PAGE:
The mighty grizzly bear, a symbol for habitat loss around the world
Unfortunately, any number of animals could stand in as a symbol for habitat loss in Sendle’s Earth Day 2022 campaign. We chose the mighty grizzly bear in order to send a BIG message about the impact of online shopping.
For Earth Day 2022, Sendle sent out a call to lovers of online shopping everywhere. (Which, let’s face it, is all of us.) Think before you ship. Choose 100% carbon neutral shipping, and look for online retailers who do the same. Why does it matter?
5,000 packages are shipped every second in the U.S. And every single one has an impact on the planet. But with small simple choices, we can all play an important role in protecting it.
Let's dive into the story behind the grizzly bear, and how it landed on the list of things that need our protection.
Artist Laurence Vallières using cardboard to make a statement about the shipping industry
Habitat loss due to human encroachment
We generally think of habitat loss only in terms of the changing landscape. That can mean clearcutting, land cleared for raising livestock, or simply cities and towns growing larger. But even in areas that seem quiet and otherwise good for wildlife, roads create hazards and destroy habitats. In North America alone, humans cause up to 90% of grizzly bear deaths, and most of those deaths occur near roads. Home range sizes for grizzlies range from about 150 square miles for females and 600 square miles for males, and roads going through these ranges mean more danger for them.
Habitat loss due to genocide
Before human intervention, the grizzly bear population in the lower 48 states peaked at approximately 50,000, and they lived all over western North America and the Great Plains. In the ‘60s, their estimated population dwindled down to 600-800, which led to their designation as threatened under the U.S. Endangered Species Act.
While many modern factors contribute to their current habitat crisis, it's important to acknowledge that grizzly bears were collateral damage in a horrific act of genocide against indigenous peoples. In the late 1800s, bison in North America were hunted almost to extinction as a way to get rid of Native Americans, because they were the most important food source available to the indigenous group.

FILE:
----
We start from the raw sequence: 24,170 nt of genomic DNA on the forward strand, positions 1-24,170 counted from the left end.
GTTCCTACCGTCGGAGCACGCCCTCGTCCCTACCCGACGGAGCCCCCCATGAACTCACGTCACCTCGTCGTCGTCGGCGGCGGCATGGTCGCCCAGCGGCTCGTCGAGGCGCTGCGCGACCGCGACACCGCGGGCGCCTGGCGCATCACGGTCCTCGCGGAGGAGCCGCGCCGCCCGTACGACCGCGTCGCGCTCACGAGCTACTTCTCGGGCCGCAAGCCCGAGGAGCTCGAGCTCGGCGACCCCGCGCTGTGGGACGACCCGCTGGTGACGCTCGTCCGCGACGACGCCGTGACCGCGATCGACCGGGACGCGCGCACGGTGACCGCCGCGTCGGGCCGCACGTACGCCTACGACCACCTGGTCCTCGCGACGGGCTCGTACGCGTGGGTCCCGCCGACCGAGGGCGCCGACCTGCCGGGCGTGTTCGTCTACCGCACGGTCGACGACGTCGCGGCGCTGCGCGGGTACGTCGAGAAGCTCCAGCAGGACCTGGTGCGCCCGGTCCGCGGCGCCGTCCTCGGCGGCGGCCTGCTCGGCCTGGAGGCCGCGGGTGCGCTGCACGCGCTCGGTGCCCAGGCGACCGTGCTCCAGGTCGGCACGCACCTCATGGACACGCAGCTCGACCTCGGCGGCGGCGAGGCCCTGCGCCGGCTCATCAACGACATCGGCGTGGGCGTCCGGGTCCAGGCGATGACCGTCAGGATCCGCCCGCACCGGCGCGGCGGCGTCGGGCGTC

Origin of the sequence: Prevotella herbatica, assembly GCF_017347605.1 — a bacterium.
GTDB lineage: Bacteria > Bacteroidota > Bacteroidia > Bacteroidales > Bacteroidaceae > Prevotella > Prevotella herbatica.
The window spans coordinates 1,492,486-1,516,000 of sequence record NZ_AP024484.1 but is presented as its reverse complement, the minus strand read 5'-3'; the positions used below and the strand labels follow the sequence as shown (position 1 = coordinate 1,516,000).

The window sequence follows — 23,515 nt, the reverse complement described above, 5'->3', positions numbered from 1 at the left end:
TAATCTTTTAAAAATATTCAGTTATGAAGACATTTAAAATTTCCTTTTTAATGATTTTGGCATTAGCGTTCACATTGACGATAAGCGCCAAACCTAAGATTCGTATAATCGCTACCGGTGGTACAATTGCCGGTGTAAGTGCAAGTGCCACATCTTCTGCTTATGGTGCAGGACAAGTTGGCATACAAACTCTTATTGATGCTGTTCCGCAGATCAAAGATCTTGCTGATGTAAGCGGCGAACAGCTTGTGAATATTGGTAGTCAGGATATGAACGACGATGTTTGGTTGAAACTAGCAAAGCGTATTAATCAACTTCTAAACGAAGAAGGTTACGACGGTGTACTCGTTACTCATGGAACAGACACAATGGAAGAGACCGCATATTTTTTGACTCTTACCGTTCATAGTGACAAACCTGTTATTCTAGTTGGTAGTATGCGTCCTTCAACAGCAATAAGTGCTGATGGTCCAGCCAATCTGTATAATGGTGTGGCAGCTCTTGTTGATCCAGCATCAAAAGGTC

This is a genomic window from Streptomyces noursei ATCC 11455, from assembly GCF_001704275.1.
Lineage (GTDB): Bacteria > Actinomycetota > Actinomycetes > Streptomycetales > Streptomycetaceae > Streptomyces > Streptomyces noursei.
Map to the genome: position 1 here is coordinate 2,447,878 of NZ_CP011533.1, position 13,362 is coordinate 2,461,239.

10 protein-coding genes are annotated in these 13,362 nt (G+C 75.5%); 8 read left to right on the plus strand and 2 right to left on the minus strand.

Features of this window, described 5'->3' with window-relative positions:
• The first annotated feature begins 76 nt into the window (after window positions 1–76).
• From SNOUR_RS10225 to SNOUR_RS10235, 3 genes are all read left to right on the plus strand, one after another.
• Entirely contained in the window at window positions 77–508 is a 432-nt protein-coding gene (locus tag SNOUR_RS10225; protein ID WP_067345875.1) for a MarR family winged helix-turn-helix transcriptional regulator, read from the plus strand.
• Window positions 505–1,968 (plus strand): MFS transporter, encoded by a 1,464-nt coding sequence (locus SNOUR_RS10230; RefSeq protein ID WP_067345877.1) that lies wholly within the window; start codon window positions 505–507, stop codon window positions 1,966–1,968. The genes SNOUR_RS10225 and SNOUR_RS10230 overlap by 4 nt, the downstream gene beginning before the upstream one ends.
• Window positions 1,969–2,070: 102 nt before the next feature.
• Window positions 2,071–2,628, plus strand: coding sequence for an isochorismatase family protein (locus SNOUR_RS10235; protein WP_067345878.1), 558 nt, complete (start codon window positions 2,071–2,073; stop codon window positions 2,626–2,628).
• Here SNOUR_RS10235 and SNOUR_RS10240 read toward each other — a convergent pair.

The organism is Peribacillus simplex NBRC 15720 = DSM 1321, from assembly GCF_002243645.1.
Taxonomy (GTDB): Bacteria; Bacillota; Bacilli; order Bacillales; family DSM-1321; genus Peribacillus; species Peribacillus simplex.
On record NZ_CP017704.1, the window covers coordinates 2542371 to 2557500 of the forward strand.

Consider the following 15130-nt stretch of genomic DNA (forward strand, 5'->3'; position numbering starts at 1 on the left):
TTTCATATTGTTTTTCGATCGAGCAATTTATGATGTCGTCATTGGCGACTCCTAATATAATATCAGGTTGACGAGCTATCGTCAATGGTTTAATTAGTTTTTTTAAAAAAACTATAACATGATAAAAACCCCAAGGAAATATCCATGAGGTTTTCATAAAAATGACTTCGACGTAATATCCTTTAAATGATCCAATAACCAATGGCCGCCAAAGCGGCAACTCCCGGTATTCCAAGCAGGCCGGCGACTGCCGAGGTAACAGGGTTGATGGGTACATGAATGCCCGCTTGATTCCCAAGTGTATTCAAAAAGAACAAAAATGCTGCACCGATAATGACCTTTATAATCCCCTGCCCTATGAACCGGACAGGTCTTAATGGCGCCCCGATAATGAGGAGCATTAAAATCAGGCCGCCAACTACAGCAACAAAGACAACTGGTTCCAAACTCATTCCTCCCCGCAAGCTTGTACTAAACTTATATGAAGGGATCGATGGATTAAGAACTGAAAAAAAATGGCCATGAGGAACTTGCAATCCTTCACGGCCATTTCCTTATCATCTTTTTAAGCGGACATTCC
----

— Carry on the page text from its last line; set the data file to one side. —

As bison were also an important food source for grizzly bears they too virtually disappeared in the lower 48 states along with the bison. In more recent times, the bison/buffalo population has bounced back significantly due to being raised commercially. However there’s no profit motive to save grizzly bears. Approximately 1,500 of the original 55,000 in the lower 48 United States.
Habitat loss due to packaging
While the pulp and paper industry isn’t directly linked to habitat loss for grizzly bears, many other species and huge swaths of forest are impacted by our endless need for cardboard boxes. Thus, in addition to 100% carbon neutral shipping, Sendle has a few additional challenges for you this Earth Day to fight habitat loss by conserving cardboard.
Four ways to cut back on cardboard:
- Use as little packaging as possible. Not only does right-size packaging save on shipping bills and carbon emissions, it lowers the demand for cardboard.
- Explore sustainable packaging options. There are lots of amazing alternatives to cardboard and more hitting the market all the time.
- Reuse cardboard packaging and other materials. Obviously recycling is great, but every time a box is reused, another new one isn’t needed.
- Resize boxes yourself. Knowing how to change the size and shape of a box lets you use fewer of them and correctly size them.
Fighting habitat loss through conservation
Every shipment Sendle has delivered since our first one in 2014 has been 100% carbon neutral. We achieve this through regenerative conservation projects sourced by our partner South Pole. Carbon offsetting is definitely a great way for businesses of all sizes to make their operations more sustainable, but for us, it’s only a start. We’re committed to achieving Net Zero operations by 2030, 20 year ahead of the Paris Agreement goal.
Carbon offsetting has been hugely rewarding for Sendle, as it’s given us the opportunity to support meaningful and important conservation projects all over the world. From clean cookstoves in Ghana and Kenya to forest habitat preservation in Australia and the United States, we’re proud of the impact small businesses make possible.
Our latest project, Klawock Heenya, covers 8,619 acres of forest in Southeastern Alaska with the goal of reestablishing young growth timber. Water quality and critical wildlife habitat naturally benefit.
The magnificent Klawock Heenya forest on Prince of Wales Island, Alaska. Image courtesy South Pole.
None of this is possible without our amazing community of Sendlers, who are already making a positive impact even before printing their Sendle labels. 70% of them use Sendle to ship locally-made products, and 56% sell products that are at least 75% made of ethical and sustainable materials!
Spread the word about habitat loss
As a customer, your purchase wields a lot of power. Ask for 100% carbon neutral shipping and let businesses know you’ll find other shops who offer it if they won’t. It’s time we demand businesses big and small to do their part by reducing their impact on the environment.
Small businesses who ship carbon neutral are truly setting the example by proving there are sustainable paths to profitability. It’s time for everyone to follow their lead.